Every month, we’re highlighting stories, trends and tips related to employee engagement and workplace culture that organizations should be keeping top-of-mind in order to engage, retain and recruit top talent.

1. The workplace rumor mill is now digital. Digital tools that enhance communication and collaboration are critical to today’s dispersed, always-on work environment. And while these tools are meant to make it easier to connect with others, they also make it easier for misinformation, rumors and gossip to spread – creating what this article refers to as “a culture of venting.” With Slack, Gchat and other tools serving as today’s proverbial water cooler, small seeds of discontent can quickly become big issues if not addressed appropriately (or if addressed completely inappropriately, as we’ve seen from the recent challenges faced by luggage company Away). Key takeaway: Office gossip has always and will always exist, but creating a culture of trust will keep it to a healthy minimum. And the best way to create that culture of trust is to be as transparent as possible with employees, and to address rumors and frustrations head-on before they have a chance to cause real damage. Here are tips for enhancing transparency.

2. EQ is becoming more important to employees and employers. A recent LinkedIn survey showed that employees want leaders who have a full range of soft skills in addition to hard skills. Among the most valued soft skills is emotional intelligence (EQ), with 39% citing the need for EQ among leaders. EQ can be defined in many ways, but often includes a mix of self-awareness, self-regulation, social skills, empathy and motivation. Interestingly, EQ also ranked as one of the top five soft skills most valued by employers in 2020. Key takeaway: While all employees should work on honing their EQ, it’s particularly important for leaders and managers to do so, since they should be modeling the behaviors they want to see in the workplace. However, 51% of respondents said their current leadership isn’t putting these skills into practice very well. Here are some tips for increasing EQ on your team.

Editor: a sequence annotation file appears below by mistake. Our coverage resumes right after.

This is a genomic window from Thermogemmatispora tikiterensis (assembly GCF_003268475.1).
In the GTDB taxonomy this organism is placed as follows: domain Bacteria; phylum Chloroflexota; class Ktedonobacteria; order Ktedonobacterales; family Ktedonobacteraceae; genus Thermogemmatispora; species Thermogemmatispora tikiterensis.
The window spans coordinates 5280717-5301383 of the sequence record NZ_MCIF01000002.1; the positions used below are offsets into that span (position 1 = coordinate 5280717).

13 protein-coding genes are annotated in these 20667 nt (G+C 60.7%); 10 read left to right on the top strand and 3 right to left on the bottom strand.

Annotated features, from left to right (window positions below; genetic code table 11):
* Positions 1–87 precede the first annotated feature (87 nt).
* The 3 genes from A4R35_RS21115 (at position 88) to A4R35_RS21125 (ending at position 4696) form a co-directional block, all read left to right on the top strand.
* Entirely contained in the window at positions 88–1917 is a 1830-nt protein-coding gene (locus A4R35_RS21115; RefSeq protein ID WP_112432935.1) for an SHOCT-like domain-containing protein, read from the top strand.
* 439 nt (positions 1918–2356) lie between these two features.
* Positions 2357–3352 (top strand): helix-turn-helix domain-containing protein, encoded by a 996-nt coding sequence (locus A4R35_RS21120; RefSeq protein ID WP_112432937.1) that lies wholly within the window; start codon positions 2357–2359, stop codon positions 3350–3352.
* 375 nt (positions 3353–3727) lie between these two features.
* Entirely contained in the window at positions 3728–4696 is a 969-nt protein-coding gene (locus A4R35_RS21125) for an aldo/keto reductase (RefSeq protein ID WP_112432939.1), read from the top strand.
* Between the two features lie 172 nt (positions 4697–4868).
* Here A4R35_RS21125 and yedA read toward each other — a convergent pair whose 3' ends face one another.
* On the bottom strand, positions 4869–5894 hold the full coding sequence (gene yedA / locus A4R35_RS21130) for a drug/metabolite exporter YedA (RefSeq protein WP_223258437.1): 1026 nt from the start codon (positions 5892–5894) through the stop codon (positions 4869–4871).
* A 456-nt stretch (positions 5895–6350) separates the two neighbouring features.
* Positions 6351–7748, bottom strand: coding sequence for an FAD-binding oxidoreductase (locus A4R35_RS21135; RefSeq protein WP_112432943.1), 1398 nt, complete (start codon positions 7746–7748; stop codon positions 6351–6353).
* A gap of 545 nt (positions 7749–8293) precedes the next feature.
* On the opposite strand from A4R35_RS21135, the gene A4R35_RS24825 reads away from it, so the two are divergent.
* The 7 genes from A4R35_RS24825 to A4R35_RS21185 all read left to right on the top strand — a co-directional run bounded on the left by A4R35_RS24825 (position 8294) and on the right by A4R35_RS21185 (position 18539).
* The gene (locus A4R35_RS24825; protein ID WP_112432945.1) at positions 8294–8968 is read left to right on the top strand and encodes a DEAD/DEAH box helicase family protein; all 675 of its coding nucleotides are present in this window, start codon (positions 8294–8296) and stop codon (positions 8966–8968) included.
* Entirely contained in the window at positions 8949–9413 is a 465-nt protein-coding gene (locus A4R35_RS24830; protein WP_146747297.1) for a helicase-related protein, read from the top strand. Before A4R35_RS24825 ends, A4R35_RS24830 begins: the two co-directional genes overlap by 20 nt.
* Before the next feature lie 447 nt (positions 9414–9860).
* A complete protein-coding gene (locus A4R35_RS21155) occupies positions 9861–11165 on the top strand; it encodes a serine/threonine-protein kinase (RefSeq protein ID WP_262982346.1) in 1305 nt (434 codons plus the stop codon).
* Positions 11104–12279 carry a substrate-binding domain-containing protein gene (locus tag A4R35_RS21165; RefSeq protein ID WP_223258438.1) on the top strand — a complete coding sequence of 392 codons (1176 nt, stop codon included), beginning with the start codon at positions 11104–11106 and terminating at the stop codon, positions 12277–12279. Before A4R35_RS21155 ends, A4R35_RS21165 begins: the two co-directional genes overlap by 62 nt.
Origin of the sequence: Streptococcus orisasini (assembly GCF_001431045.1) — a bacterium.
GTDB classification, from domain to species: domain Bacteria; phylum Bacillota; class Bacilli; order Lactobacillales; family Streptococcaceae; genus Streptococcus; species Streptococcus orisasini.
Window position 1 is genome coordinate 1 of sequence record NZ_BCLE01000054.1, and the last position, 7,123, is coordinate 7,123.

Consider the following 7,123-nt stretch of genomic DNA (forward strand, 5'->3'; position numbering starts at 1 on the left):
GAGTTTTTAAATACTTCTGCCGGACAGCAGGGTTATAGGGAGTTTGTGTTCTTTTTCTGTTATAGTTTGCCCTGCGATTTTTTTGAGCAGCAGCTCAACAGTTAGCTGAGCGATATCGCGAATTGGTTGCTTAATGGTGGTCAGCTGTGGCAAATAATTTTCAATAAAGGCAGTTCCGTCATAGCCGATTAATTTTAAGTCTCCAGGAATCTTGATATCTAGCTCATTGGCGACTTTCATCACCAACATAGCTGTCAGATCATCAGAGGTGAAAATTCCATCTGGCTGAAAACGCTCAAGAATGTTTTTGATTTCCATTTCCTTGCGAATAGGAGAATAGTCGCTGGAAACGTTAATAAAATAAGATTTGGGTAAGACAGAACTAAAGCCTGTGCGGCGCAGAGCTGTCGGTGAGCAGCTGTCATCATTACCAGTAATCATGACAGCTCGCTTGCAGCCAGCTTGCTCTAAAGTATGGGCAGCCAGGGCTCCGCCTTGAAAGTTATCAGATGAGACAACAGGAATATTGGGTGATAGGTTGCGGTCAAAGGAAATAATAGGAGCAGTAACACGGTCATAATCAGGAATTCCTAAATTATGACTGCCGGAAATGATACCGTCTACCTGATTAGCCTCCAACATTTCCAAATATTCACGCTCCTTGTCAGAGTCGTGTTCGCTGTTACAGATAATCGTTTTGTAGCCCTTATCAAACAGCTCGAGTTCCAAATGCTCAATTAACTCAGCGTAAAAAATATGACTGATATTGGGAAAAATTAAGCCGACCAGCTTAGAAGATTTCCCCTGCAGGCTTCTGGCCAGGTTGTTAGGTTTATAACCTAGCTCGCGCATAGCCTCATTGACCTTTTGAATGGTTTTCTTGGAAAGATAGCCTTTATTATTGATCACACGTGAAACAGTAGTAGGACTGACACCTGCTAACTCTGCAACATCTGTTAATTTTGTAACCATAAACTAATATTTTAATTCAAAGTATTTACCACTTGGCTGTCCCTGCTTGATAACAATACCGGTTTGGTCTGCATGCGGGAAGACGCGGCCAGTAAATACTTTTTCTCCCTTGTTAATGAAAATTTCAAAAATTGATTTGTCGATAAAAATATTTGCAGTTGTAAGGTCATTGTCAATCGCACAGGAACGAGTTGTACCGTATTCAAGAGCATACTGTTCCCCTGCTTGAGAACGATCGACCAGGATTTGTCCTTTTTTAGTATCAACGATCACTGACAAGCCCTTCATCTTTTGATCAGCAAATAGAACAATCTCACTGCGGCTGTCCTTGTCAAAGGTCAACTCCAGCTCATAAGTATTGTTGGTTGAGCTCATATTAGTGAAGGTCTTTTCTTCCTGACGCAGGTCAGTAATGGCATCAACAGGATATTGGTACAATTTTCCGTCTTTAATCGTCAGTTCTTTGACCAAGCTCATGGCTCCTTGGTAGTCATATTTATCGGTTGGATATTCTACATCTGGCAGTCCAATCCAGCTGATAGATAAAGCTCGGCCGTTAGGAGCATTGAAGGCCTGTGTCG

3. More people, less engagement? Company growth is generally seen as a measure of success. But when a smaller company grows in head count, it can have a big impact on the company culture – and not necessarily a positive one. According to this Energage article, the threshold sits around 150; once a company grows beyond 150 employees, people stop feeling like one cohesive team or “tribe” and start feeling like just another number. And as this sense of belonging and connection goes down, so does their engagement level. Key takeaway: Regardless of a company’s size, having a clearly articulated purpose and set of values and behaviors will help employees feel united. And as the company grows, whether organically or through M&A, leaders must be proactive about maintaining the culture they’ve created. The above Energage article shares some ways to do this.

What are some trends that you’re seeing in the workplace? We’d love to share them in a future post! Check back next month for more.